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Heterozygote to homozygote related living donor liver transplantation in maple syrup urine disease: A case report.
Patel, N., Loveland, J., Zuckerman, M., Moshesh, P., Britz, R., & Botha, J. (2015). Pediatric transplantation, 19(3), E62-E65.



This case report describes the liver transplantation of a 2.5 year old child who received a portion of his mother’s liver. An initial graft rejection was successfully managed, and the child has been able to tolerate a normal diet without protein restriction. He lost weight initially and developed a respiratory tract infection, but blood BCAA levels have remained normal. The authors suggest that relatives can be a safe source of donor livers when an unrelated liver is not available.

Acute Metabolic Crisis in Maple Syrup Urine Disease After Liver Transplantation from a Related Heterozygous Living Donor.
Al-Shamsi, A., Baker, A., Dhawan, A., & Hertecant, J. (2016).

This case report describes a metabolic crisis in a 20 month old child who had received a liver transplant 5 months earlier from a parent, who carried the defective MSUD gene. The child did well after transplant until developing a gastrointestinal infection. Blood levels of leucine, isoleucine and valine were all elevated indicating an inability to completely process branched-chain amino acids during illness, and the child experienced seizures and encephalopathy.

Individuals undergoing liver transplantation typically receive livers from non-related donors who do not carry the gene for MSUD. As both parents must carry this gene for a child to have the disease, parents have historically not been considered as donors. More recently, though, there have been a number of reports in which parents have successfully donated a part of their liver to their child with MSUD. The authors of this case report recommend continued metabolic monitoring post-transplant, particularly in the case of a parent donor and when infections occur.

Development of Carrier Testing for Common Inborn Errors of Metabolism in the Wisconsin Plain Population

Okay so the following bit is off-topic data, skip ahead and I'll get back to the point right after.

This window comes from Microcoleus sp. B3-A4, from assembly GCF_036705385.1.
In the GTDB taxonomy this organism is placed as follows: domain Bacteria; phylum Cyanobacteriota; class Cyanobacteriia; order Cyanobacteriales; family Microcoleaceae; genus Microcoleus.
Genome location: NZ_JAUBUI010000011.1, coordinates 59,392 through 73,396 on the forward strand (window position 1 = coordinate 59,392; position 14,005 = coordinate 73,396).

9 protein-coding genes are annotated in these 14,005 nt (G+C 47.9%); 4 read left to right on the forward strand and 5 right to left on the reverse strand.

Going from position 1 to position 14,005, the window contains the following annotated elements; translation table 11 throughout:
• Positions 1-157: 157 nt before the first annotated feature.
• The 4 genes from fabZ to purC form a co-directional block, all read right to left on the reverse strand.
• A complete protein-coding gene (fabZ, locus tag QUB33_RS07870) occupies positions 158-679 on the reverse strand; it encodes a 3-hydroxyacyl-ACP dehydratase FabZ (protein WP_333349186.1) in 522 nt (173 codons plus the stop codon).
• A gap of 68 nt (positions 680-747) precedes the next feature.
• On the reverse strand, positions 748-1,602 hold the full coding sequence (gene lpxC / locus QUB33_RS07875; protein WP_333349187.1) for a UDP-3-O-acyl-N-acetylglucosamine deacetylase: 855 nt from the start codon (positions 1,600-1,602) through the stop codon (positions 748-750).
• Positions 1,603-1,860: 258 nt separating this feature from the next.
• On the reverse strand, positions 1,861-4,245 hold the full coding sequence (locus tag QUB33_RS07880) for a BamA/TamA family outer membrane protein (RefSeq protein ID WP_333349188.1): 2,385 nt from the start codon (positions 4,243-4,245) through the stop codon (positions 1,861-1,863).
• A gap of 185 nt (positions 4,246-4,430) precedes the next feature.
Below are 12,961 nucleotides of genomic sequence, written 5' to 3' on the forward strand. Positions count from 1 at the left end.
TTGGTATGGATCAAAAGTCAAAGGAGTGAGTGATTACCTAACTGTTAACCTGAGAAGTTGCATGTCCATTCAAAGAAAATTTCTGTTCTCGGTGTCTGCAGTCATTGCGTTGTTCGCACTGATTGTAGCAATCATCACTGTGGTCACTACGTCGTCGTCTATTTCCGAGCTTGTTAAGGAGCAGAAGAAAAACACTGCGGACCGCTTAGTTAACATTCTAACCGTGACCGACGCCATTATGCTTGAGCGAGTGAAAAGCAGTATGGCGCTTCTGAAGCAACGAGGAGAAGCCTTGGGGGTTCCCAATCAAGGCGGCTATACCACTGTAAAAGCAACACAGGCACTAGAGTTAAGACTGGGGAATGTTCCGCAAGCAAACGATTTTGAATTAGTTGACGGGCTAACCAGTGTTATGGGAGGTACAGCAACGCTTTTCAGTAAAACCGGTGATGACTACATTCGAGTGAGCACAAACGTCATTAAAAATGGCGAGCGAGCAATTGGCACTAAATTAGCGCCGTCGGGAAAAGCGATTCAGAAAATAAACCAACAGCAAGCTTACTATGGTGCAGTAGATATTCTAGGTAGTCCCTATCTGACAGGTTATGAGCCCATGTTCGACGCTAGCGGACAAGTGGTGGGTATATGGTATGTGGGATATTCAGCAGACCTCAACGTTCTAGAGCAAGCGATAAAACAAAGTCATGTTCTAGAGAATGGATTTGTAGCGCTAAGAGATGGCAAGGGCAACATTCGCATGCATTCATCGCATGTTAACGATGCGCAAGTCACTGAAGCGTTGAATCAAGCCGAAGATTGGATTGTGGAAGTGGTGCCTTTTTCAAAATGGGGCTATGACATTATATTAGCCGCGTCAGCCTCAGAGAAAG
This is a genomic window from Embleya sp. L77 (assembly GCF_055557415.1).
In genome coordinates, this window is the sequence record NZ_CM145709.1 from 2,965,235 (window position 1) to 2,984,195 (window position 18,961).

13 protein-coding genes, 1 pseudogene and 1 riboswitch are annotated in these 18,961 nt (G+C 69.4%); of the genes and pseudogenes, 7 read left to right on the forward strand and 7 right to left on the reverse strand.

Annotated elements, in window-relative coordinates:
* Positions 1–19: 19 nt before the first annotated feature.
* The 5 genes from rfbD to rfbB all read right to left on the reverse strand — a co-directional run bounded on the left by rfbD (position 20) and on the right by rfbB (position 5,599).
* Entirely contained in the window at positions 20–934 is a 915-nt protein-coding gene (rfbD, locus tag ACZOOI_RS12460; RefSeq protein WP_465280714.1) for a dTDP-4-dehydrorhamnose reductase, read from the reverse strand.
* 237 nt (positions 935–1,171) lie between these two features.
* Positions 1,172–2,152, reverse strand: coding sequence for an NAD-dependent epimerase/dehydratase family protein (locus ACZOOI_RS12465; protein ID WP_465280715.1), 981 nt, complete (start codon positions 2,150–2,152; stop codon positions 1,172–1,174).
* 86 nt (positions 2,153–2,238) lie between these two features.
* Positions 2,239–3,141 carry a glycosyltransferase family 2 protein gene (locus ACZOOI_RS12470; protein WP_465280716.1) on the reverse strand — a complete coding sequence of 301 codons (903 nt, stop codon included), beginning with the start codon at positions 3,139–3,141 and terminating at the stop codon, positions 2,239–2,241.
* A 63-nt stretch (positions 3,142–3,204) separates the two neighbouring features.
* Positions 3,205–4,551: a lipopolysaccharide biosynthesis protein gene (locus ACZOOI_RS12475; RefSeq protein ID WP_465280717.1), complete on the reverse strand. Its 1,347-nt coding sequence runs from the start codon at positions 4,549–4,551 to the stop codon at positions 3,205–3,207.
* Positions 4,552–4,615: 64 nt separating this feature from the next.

Kuhl A, van Calcar S, Baker M, Seroogy CM, Rice G, Schwoerer S (2016). Genetics in Medicine Aug 11. doi: 10.1038/gim.2016.104.

A statewide outreach project was developed through the University of Wisconsin Biochemical Genetics Clinic and the Wisconsin Newborn Screening Program to identify members of the Plain population who are at risk for having children with maple syrup urine disease (MSUD) or propionic acidemia (PA). Blood spot testing kits were distributed through health care providers and information about the initiative was provided through state midwives and Plain population meetings. Eighty individuals were tested, and genetic counseling and follow up diagnostic testing was provided for those identifi ed as at risk for having a child with PA (none were identifi ed as at risk for having a child with MSUD).

Early identifi cation of at-risk couples will allow for early treatment of at-risk babies during the newborn period, improving long term outcomes.



Melvin Carruth

This letter is a tribute to my brother Melvin Carruth! We believe he is one of the oldest living African Americans with Maple Syrup Urine Disease.

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NBS-MSUD Connect: Your One-Stop Shop For MSUD Resources

NBS-MSUD Connect was launched as part of the Newborn Screening Connect patient registry (NBS Connect) in 2013 through a partnership between the Department of Human Genetics at Emory University, the Maple Syrup Urine Disease (MSUD) Family Support Group and other key stakeholders.

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Cambrooke Therapeutics

Cambrooke Therapeutics continues to expand its line of delicious and nutritious low protein foods to help improve the lives of individuals with Inborn Errors of Metabolism such as MSUD.

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Updates To Nutrition Management Guidelines

The Nutrition Management Guideline for MSUD was first published in 2014. Since that time, there have been reports of new research and experiences that have prompted updates of the guideline.

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Emory Metabolic Camp 2018 Announcement

Join us June 18-23, 2018 for the 24th Annual Metabolic Camp at Emory University in Atlanta, GA!

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From The Chairman’s Desk

As I sit here reflecting on how much the care and treatment of MSUD has changed over the years, my mind goes back to 1978 when our son Keith was born.

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MSUD Advocacy Report

Medical Nutrition Equity Act

The Medical Nutrition Equity Act (MNEA) would require all private insurance plans (state regulated or self-insured/self-funded) and federal health programs, including Children’s Health Insurance Program, Tricare, Medicaid, Medicare, and Federal Employee Health Benefit Plans, to provide coverage for formula and low-protein foods for all children and adults with MSUD.

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The MSUD Family Support Group Is Excited To Announce Their Participation In The Million Dollar Bike Ride

The MSUD Family Support Group is excited to announce their participation in The Million Dollar Bike Ride

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19th Biennial MSUD Symposium

I can’t believe that almost two years have passed and it is time for another MSUD Symposium! I am especially excited about this conference because I’ve built in extra time for social interaction.

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A Child's Life

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